By Chris Dove, SeafoodSource contributing editor, reporting from Malaga, Spain
Published on 01 November, 2012
Dragging on since last December, the dispute at the center of the Spain-Morocco stand-off is having a “very limited effect on short and medium term Spanish and European Union production,” according to Spanish fisheries minister, Miguel Arias Cañete.
A Protocol to the EU-Morocco Fisheries Partnership Agreement (FPA) expired in February 2011, resulting in Morocco’s immediate expulsion of EU vessels from its waters.
The European Parliament is in favor of a new, four-year, more environmentally and economically beneficial FPA taking into account Western Sahara interests — a former Spanish colony annexed by Morocco in 1976. Morocco’s claims of sovereignty are not internationally recognized and it rejected the deal.
With Spain having the highest number of vessels authorized to fish in Moroccan territories, the cessation is enduring and costly.
Cañete had hope for a resolution this summer as EU aid and Spanish government grants continued subsidizing vessel owners and crew laid-off during the dispute. In April, EUR 9.1 million (USD 12 million) in support was allocated.
Acknowledging that the opening up of the Moroccan market represents an opportunity Cañete suggested that to limit the impact of the protocol, it’s necessary that established protection mechanisms are functioning properly, and insisted “the government will spare no efforts to do so.”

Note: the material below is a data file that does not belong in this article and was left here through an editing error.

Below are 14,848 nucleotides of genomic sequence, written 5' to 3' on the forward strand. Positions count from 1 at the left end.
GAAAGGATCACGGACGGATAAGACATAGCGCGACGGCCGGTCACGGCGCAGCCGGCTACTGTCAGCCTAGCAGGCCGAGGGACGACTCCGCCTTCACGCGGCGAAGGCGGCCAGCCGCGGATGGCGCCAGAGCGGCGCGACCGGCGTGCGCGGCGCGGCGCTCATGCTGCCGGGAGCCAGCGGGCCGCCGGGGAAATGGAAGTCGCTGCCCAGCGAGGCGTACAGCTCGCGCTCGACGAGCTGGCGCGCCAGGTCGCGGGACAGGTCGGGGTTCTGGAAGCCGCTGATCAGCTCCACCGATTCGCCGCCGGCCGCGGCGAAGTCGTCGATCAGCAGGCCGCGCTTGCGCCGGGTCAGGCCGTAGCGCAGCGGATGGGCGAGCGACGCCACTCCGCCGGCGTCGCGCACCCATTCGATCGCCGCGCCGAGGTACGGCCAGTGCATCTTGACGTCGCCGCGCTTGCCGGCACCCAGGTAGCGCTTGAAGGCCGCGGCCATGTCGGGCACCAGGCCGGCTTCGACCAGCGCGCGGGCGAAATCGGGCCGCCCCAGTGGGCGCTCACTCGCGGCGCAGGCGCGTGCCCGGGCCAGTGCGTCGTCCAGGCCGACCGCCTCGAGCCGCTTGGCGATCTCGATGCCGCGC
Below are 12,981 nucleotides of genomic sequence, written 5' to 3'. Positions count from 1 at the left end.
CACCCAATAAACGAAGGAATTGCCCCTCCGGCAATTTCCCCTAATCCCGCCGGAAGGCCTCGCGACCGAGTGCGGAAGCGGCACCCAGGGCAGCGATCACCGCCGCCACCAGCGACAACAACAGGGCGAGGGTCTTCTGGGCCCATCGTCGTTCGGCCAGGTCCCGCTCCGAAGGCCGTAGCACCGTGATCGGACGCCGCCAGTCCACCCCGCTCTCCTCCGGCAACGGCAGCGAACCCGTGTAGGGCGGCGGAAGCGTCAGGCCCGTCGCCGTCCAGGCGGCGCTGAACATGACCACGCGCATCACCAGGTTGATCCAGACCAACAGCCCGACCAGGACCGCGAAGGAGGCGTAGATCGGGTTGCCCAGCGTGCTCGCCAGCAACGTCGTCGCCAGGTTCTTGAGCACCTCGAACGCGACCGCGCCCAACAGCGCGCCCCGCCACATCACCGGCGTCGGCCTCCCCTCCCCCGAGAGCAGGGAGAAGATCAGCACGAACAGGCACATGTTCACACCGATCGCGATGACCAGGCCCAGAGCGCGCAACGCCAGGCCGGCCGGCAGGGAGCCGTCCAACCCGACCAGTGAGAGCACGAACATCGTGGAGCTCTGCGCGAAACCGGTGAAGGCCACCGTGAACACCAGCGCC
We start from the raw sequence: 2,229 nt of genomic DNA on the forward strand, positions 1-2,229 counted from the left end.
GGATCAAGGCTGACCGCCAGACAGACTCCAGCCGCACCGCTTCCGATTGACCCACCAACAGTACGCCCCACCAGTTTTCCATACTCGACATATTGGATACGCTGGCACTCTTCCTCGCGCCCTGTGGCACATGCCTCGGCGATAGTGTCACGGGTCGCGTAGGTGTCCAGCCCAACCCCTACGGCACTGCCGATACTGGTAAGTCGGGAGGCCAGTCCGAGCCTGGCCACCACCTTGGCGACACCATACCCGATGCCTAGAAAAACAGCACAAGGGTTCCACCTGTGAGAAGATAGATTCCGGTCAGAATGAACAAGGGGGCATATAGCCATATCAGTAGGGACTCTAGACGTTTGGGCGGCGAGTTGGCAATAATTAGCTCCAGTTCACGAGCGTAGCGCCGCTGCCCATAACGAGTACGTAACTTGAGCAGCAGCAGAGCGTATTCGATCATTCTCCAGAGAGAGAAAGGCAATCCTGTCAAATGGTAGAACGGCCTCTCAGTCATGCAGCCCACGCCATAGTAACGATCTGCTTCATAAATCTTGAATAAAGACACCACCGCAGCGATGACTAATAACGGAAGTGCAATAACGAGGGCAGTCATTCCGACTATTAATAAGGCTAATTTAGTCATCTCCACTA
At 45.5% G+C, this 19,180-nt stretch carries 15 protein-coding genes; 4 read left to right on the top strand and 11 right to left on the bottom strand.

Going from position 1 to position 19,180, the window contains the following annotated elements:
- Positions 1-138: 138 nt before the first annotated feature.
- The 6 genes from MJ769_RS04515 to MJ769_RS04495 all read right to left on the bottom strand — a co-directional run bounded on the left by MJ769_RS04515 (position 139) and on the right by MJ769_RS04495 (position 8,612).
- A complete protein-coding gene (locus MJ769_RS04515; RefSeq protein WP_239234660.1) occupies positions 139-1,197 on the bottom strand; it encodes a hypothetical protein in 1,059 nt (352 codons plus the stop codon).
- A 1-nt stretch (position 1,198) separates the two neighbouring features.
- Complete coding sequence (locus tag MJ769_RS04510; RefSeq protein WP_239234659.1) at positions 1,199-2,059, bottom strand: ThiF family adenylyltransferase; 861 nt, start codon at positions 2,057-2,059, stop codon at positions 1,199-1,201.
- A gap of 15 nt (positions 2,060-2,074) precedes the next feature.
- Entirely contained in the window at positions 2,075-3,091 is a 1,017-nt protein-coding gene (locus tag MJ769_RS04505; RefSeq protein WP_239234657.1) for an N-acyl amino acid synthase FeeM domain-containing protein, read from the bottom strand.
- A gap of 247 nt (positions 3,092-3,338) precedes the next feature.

Spain, France and Italy are Morocco’s main export markets; the latter’s reported trade deficit in May and June 2012 were its worst in history.
In related news on a Mediterranean feasibility field visit to Málaga, the secretary general of fisheries, director generals of fisheries in Catalunya, Valencia, Murcia, Andalucía, the Balearic Islands and the Spanish Institute of Oceanography met to assess technical measures within European community legislation and set socially and environmentally sustainable goals for the regional fleet.
Major fishing grounds and the composition of the operational fleet were analyzed, aiming to improve existing fisheries, the adaptation of fishing capacity to existing stocks, the modification of technical measures, management plans, the application of closed seasons and the revision of national legislation currently in force.
Fisheries’ compliance with measures regarding net and cord thickness were reviewed ahead of an early November inspection by the commission.